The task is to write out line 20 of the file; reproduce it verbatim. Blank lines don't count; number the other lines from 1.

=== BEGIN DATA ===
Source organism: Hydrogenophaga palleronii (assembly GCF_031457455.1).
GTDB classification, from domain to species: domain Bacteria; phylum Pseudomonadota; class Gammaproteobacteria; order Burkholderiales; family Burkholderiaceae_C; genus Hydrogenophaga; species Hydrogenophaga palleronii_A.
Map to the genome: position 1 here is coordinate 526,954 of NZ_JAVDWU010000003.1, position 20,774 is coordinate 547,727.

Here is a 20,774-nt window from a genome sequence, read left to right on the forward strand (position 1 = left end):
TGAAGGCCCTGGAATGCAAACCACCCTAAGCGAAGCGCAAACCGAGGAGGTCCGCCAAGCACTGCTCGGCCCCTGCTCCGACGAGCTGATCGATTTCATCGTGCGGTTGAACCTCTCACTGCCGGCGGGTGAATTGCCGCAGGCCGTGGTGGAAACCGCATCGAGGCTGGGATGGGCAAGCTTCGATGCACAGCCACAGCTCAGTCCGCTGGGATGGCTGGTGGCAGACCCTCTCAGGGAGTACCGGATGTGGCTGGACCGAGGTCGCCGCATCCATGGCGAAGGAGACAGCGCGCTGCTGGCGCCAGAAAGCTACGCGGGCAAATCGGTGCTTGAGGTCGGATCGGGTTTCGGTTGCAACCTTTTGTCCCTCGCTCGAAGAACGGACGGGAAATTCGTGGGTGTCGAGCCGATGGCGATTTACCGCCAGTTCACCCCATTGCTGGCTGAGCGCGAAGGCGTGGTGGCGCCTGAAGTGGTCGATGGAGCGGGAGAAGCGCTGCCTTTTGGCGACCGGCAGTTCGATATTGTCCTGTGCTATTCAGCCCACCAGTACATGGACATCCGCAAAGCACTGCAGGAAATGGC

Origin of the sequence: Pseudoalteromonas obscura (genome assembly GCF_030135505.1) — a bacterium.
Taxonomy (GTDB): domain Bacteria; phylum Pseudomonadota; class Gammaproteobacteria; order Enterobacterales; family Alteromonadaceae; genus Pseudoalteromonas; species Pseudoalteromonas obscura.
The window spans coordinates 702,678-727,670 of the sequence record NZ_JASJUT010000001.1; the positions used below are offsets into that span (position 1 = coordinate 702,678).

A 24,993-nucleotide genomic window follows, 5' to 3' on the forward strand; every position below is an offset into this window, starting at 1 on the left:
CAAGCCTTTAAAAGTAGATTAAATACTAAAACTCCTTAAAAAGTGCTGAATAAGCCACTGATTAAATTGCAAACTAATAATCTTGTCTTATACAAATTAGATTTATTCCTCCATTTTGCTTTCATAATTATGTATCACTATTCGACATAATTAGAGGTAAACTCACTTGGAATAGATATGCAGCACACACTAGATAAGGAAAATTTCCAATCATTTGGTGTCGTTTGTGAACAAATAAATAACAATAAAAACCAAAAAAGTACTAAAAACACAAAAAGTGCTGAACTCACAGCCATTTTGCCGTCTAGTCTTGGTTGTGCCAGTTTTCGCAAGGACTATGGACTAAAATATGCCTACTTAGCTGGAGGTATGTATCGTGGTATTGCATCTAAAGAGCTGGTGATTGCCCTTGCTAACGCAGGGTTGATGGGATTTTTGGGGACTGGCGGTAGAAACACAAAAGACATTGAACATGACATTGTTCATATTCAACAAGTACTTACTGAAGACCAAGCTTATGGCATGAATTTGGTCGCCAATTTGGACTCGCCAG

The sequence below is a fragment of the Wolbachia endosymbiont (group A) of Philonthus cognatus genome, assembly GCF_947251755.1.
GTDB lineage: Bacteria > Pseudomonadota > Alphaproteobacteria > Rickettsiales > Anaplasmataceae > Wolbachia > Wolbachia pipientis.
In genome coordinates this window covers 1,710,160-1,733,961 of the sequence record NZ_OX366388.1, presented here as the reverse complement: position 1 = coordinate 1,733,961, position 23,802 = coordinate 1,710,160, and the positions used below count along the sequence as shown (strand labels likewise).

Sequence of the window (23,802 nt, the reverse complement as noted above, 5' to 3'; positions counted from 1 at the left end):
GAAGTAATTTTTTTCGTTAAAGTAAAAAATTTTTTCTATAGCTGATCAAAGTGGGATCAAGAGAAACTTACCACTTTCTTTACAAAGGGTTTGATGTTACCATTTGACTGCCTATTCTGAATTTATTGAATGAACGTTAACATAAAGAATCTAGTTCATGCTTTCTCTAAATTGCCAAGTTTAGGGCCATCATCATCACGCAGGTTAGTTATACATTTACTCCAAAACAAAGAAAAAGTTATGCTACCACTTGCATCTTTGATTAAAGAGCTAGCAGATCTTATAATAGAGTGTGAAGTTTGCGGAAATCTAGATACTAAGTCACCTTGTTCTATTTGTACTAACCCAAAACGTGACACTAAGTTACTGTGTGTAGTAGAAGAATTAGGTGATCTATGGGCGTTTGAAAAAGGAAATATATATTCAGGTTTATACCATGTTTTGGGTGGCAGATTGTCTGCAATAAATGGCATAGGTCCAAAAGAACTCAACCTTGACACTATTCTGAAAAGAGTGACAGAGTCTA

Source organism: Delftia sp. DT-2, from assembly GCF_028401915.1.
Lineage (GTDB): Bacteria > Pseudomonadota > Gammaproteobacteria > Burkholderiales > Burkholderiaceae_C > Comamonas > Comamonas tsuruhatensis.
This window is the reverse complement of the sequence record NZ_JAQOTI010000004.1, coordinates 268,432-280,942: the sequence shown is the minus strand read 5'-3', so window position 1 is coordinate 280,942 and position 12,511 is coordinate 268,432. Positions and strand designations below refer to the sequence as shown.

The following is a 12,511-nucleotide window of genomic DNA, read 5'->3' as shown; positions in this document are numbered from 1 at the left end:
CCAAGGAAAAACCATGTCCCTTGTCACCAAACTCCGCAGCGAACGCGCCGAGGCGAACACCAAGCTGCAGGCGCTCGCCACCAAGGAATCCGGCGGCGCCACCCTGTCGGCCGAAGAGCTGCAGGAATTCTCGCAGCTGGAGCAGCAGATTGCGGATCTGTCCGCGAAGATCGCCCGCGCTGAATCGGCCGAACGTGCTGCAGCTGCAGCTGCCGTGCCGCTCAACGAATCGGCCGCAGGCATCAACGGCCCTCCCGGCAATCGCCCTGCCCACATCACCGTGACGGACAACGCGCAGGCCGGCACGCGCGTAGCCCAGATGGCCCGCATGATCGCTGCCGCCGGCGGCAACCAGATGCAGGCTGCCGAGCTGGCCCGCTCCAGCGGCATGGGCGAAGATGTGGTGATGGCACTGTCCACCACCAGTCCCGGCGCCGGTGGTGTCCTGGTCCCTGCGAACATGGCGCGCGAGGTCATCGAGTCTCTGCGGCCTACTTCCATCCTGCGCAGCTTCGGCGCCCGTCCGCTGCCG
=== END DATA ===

CCAAGGAAAAACCATGTCCCTTGTCACCAAACTCCGCAGCGAACGCGCCGAGGCGAACACCAAGCTGCAGGCGCTCGCCACCAAGGAATCCGGCGGCGCCACCCTGTCGGCCGAAGAGCTGCAGGAATTCTCGCAGCTGGAGCAGCAGATTGCGGATCTGTCCGCGAAGATCGCCCGCGCTGAATCGGCCGAACGTGCTGCAGCTGCAGCTGCCGTGCCGCTCAACGAATCGGCCGCAGGCATCAACGGCCCTCCCGGCAATCGCCCTGCCCACATCACCGTGACGGACAACGCGCAGGCCGGCACGCGCGTAGCCCAGATGGCCCGCATGATCGCTGCCGCCGGCGGCAACCAGATGCAGGCTGCCGAGCTGGCCCGCTCCAGCGGCATGGGCGAAGATGTGGTGATGGCACTGTCCACCACCAGTCCCGGCGCCGGTGGTGTCCTGGTCCCTGCGAACATGGCGCGCGAGGTCATCGAGTCTCTGCGGCCTACTTCCATCCTGCGCAGCTTCGGCGCCCGTCCGCTGCCG